Skip to content
Vestwell Logo

Student Loan Savings: 5 Programs to Improve Your College Saving Experience

The U.S. retirement crisis is unfortunately just one of the major saving issues facing the nation. Over the past 20 years, the cost of public, in-state tuition increased by 205% compared to its cost in the year 2000. Unfortunately, there’s little evidence that this trend will reverse.

Even worse, current prices have already reached a crisis point. According to the Department of Education’s Federal Student Aid Office, borrowers have an average loan balance of $37,667, with the nationwide student debt balance clocking in at over $1.6 trillion. As a result, a CNBC study found that “85 percent of student loan borrowers say difficulty in saving has delayed their ability to buy a house.”

What are students and parents to do? Fortunately, the problem has not gone unnoticed and there are a number of federal programs available to help students and families pay for the cost of education. In this article, we’ll review five ways borrowers can get more bang for their buck when paying for education.

How to Get More from Your College Savings

Whether it's through a dedicated college saving plan, a variety of tax credits, or even a retirement account, there are a number of ways to get more from the money you’ve saved to pay for education.

529 College Saving Plan

A 529 plan is a tax-advantaged savings plan designed to encourage saving for future education costs. With a 529 plan, participants can defer compensation from their paycheck into a 529 account. From there, funds are invested into a portfolio encompassing a variety of asset classes and vehicles. These investments grow tax-free and can be withdrawn tax-free to pay for qualified expenses, meaning each dollar goes a longer way than normal.

In general, savers have a lot of flexibility when deciding how to spend their 529 plan funds. Some of the qualified expenses include, but are not limited to:

  • Room and board, including off-campus if the expense is within the school’s published cost of attendance
  • Fees, books, supplies, and equipment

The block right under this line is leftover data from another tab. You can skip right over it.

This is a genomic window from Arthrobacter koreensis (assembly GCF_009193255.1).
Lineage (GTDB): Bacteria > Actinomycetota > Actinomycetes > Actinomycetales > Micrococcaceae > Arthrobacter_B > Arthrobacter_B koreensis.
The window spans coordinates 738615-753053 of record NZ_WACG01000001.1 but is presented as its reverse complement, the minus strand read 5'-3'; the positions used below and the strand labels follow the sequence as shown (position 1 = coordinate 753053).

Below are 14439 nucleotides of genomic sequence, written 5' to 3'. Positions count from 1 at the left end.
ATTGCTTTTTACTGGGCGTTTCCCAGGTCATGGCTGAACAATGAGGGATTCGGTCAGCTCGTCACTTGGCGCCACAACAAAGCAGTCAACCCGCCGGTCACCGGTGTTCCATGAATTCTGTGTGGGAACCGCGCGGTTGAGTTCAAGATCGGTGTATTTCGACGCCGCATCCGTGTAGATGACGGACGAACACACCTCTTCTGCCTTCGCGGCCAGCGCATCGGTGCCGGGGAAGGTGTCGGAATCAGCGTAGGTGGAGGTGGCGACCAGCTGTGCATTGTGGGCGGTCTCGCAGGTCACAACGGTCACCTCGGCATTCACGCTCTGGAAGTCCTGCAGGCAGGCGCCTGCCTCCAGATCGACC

• Computers, peripherals, software, and the cost of internet access
  • Expenses related to students with special needs
  • Up to $10,000 per borrower per lifetime to pay off qualified student loans

American Opportunity Credit

Though 529 plans are a potent tool in their own right, prospective students can stretch their savings further by taking advantage of a number of tax credits. If you pay for your own education or that of an eligible student, you may qualify for the $2,500 American Opportunity tax credit. Importantly, this is a tax credit, not a tax deduction, meaning it can directly reduce your taxes owed by $2,500. Eligible students are those who:

  • Are enrolled in a program that awards a credential
  • Carry at least half the normal full-time workload
  • Have not completed their first 4 years of postsecondary education
  • Have not been convicted of a federal or state felony for possessing or distributing a controlled substance

Qualified expenses under the American Opportunity tax credit include tuition and expenses required for enrollment at an eligible educational institution. Eligible institutions include accredited organizations who are authorized to participate in the Education Department’s student aid program, as well as certain select institutions outside the United States. Beyond tuition, the “related expenses” covered by the American Opportunity tax credit include required expenses for books, supplies, and equipment, as well as mandatory student fees.

However, there are income limits to the American Opportunity Tax Credit. In table form, these may be expressed as:

American Opportunity tax credit limits
Single Filers<$80,000$80,000 - $90,000>$90,000
Married Filing Jointly<$160,000$160,000 - $180,000>$180,000
Tax Credit AvailabilityFull Tax Credit AvailablePartial Tax Credit AvailableNo Tax Credit Available

Note: For each student, you can elect for any year to take only one of the American Opportunity tax credit or the Lifetime Learning tax credit, as explained further below.

Lifetime Learning Credit